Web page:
Hey good looking; Visualization and Data Mining 1

I recently came across an article by Shaw et al, in Decision Support Systems (1). The article discussed the importance of data mining and information management to good customer relationship management in increasingly competitive markets. A key point of the paper that I agree with is the importance of heuristics in data mining, particularly in markets where domain specific information is critical to data interpretation.

Slick, beautiful graphic presentations of results get a lot of love. The tools used for data mining get less attention, but are pretty important to analysts. Instead of the traditional list and review of tools, I’ve taken the 1million observation Movielens data set, and produced some visualizations that are meant to just ask some basic questions of the data, as part of a first pass in the exploratory process.

This is just the start in a series of posts. Over the next couple of weeks I hope to cover some of the most useful (and straightforward) tools in ggplot2 and lattice to analyze the Movielens data produced by Group Lens.  There are other tools out there, but these are two of the most common, and the examples here should be easy to reproduce.

 

Problem:

The data are from http://www.grouplens.org.

There are 1,000,209 total observations collected from 6,040 individuals on 3,952 movies.

The three original files have been merged into one data frame, so that each observation consists of a rating for a single movie by a single individual, inclusive of both the individual level attributes and the movie level attributes.

For now, we’ll just look at the users themselves. This sort of question falls into what the marketing literature calls descriptive exploratory analysis. It’s a precursor to market segmentation, and useful in better understanding who customers are. For instance, in general managers tend to be older than the average population (because it takes a while to work your way up the ranks). Managers who subscribe to MovieLens are younger than the average manager.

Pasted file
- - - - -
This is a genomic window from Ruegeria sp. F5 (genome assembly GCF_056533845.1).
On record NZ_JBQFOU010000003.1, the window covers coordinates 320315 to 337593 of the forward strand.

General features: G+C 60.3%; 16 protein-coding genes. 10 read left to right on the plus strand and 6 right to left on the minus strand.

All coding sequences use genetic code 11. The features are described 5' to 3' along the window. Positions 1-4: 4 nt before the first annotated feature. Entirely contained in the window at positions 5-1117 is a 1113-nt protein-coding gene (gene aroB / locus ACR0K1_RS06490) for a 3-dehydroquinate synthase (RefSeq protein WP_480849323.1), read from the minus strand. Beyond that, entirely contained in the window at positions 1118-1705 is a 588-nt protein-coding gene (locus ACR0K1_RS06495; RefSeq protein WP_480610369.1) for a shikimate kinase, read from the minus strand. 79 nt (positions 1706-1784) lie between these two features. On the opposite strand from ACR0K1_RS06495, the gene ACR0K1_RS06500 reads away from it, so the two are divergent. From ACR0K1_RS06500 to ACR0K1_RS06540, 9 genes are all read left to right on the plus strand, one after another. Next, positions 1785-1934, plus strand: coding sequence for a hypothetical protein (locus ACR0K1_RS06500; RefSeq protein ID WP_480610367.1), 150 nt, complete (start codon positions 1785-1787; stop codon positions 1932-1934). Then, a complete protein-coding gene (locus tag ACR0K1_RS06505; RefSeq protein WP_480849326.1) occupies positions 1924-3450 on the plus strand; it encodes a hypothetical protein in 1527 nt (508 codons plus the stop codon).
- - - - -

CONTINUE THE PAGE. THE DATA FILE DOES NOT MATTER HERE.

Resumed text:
Customers are predominately employed in which occupations?  Are there occupational differences by gender?

It’s not surprising that most people chose not to report their occupation, nor that a large number of customers are also students. What is surprising are the high numbers customers who are professionals: programmers, managers, engineers, lawyers and healthcare workers.

womenOC-800x396

menOC

require(ggplot2)
#build subset of data (ml.fact.t is the original data frame, namedOC is a column vector with alpha occupation codes instead of numeric codes).
oc<- ggplot(ml.fact.t, aes(factor(namedOC)))
# build a bar chart
oc + geom_bar()

For just women:

#slice the data to include just women
women.oc = namedOC[GENDER=="F"]
# build the subset of data to use for the chart
w.oc<- ggplot(data=NULL, aes(women.oc))
#build a barchart
w.oc + geom_bar()

There are a surprising number of individuals who self-report as managers. As managers tend to have higher levels of disposable income, as a group they might be important to try to target. 

A very quick histogram of managers by age produces the following chart. First pass visual inspection indicates that one of two things is happening here: either young managers disproportionately prefer Movielens (i.e., there is some age bias within the subset of managers), or there is some measurement error in self report – individuals who aren’t completely honest about their age or their occupation or both.

Screen-Shot-2013-08-01-at-2.38.49-PM

#pull the ages of just managers
mngrd = AGE[namedOC=="mgr"]
#make a quick histogram
hist(mngrd)
#examine by gender
table (mngr, GENDER)

If you want to market specifically to managers, you would want to know  what sorts of movies they like. 

This requires a little bit of math (which is all pretty easy in R). I pulled the total number of movies watched by managers from each genre. Using the total number of times managers picked this genre, and the subset of those that managers actually liked we get the percentage of movies actually liked.

It’s incredibly simple, but it’s also easy to talk about, to interpret, and to use as a starting point for more questions.

An auxiliary benefit of this type of  quick and dirty look at the data gives us common sense checks for any recommender system that we come up with.  At a high level, a recommender that isn’t suggesting managers in general watch action movies is probably needs a little tweak, or at least you should ask why.

percentlike

#make a plot (using lattice). I should note that I created a data frame with the names of the genres shown,  the totals, total highly rated, and percents – which were previously calculated using basic arithmetic.

plot(factor(names), percent).

Two quick things. The first is that we have barely scratched the surface of visualization. The second is that the citation for the orginal article is given below. It’s totally worth a read.

Michael J Shaw, Chandrasekar Subramaniam, Gek Woo Tan, Michael E Welge, Knowledge management and data mining for marketing, Decision Support Systems, Volume 31, Issue 1, May 2001, Pages 127-137